• Registered Users Posts: 20,047 ✭✭✭✭ Podge_irl

    I don't even understand the logic behind saying a collapsed Stormont makes a border poll more likely.

    It is, nonetheless, entirely within the grace of the NI SoS to call it and that is not going to happen.

  • Moderators, Science, Health & Environment Moderators Posts: 16,860 Mod ✭✭✭✭ Sam Russell

    There is no logic.

    If, in the unlikely event that the Stormont elections in May return a majority in favour of a UI, and pass a motion asking the SoS to hold a border poll, then it might happen, but even then, it is still in the personal gift of the SoS. This UK Gov will never agree to a border poll.

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  • Moderators, Recreation & Hobbies Moderators, Science, Health & Environment Moderators, Technology & Internet Moderators Posts: 88,798 Mod ✭✭✭✭ Capt'n Midnight

    Today yes. But without a Northern Ireland Assembly it would happen sooner.

    Anyway the DUP have made the made the noises so 'hold me back'

  • Registered Users Posts: 14,332 ✭✭✭✭ Professor Moriarty

    There's an 8% gap in favour of 'Remain' in the latest opinion poll. 'Leave' voters tend to be younger though. Just to clarify lest there be any confusion, 'Remain' means remaining in the UK and 'Leave' means joining the RoI....

  • Registered Users Posts: 13,053 ✭✭✭✭ Strazdas

    The speech Patrick Kielty made on the subject recently was very interesting. He says we will never have a 'united' Ireland in the true sense of the word as British unionism and Irish nationalism are poles apart in terms of identity and culture. But we could definitely end up with some sort of 32 county solution where both are able to co-exist peacefully and amicably.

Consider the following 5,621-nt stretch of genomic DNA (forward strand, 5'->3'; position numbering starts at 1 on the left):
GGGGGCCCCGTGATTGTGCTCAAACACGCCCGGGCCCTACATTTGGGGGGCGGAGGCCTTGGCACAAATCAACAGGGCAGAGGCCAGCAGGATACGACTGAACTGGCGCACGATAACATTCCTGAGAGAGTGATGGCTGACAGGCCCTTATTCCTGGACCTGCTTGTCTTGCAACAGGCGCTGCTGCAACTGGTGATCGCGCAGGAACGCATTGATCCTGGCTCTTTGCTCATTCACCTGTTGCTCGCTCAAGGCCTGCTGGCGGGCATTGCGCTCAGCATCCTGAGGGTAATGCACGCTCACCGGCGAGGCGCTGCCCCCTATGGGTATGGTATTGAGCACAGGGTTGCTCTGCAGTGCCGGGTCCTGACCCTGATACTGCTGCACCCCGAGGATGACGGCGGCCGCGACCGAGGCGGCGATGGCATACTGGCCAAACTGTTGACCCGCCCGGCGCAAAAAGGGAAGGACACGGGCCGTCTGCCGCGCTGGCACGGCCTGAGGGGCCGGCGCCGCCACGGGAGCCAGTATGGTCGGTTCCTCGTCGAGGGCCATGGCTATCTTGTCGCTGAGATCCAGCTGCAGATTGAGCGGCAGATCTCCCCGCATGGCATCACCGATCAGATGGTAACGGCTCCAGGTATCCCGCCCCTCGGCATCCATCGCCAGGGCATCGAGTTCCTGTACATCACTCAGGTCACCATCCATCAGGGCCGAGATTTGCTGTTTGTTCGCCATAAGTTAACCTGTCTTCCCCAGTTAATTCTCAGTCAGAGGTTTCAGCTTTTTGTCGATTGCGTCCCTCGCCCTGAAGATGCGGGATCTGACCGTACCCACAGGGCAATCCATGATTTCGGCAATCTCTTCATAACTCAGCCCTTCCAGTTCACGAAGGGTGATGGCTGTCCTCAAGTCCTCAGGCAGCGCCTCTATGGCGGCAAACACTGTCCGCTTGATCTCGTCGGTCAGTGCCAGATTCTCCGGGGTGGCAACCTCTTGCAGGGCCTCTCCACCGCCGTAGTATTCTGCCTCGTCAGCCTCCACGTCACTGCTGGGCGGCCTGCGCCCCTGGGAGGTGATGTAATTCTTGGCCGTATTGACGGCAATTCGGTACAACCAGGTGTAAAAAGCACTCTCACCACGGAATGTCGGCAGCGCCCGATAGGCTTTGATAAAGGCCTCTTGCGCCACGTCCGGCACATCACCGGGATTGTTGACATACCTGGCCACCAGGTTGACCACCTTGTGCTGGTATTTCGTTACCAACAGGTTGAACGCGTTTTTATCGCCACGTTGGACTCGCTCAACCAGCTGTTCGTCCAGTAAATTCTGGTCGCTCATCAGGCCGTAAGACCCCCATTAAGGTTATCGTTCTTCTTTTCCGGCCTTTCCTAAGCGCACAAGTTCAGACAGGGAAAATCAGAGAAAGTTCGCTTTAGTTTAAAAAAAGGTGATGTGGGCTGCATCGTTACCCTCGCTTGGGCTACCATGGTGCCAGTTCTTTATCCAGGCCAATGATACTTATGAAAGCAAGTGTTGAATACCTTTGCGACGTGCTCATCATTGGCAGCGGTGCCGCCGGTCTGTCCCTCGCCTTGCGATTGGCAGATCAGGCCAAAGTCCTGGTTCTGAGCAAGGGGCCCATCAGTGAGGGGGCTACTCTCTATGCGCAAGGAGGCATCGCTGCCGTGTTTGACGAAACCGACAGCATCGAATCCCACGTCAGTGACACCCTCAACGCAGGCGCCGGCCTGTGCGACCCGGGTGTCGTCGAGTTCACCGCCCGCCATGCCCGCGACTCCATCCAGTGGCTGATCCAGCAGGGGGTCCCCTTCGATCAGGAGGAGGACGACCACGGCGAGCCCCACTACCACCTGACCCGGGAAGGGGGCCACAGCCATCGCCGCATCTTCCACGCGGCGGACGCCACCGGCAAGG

• Moderators, Category Moderators, Arts Moderators, Business & Finance Moderators, Entertainment Moderators, Society & Culture Moderators Posts: 17,642 CMod ✭✭✭✭ Nody

    I think the answer sits in the subsidy in general to be honest, once UK cuts that off I got a feeling a United Ireland with funding for the unification etc. suddenly sounds like not so bad after all. The reason I think they are going to cut the funding is simple, Tories don't care about NI as they got the votes in support anyway and Labour will care about the heartlands more than NI were they get zero votes (hence shifting the funding to their heartland makes more sense). I could even see SF do a once in a life time move to vote with Labour government for the promise of a vote on a UI.

  • Registered Users Posts: 44,114 ✭✭✭✭ Mr.Nice Guy

    There will never be a united NI. The two main unionist parties can't even come out and say whether they would accept a SF First Minister. Supposedly moderate Doug Beattie can't even stomach an Irish language act. Ask them what they think of Irish people showing reluctance to change their anthem and flag in a shared all-island state and they will point to this as evidence that we don't really want a shared island; yet ask them why a shared NI doesn't likewise need a new flag and anthem and they say it's not required. The reality is they don't want a shared NI. They want the NI of the 1950s when they ran the show. Donaldson recently was cheering Kate Hoey's remarks bemoaning why there are so many nationalists in educated fields.



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  • Moderators, Science, Health & Environment Moderators Posts: 16,860 Mod ✭✭✭✭ Sam Russell

    Brexit is a narrow edge where NI is different from rUK which will widen if the EU are generous with NI supports, and show positive attitudes towards NI, fostered by our Gov. If the UK Gov decides this is an opportunity to cut back on funding for NI, on the basis they are doing better, then the tipping point will be reached when Loyalty will tilt towards the half-crown from the current Loyalty to the Crown.

    May bought the DUP with a bung to NI, so they have form in this. [Whatever happened to all that money?]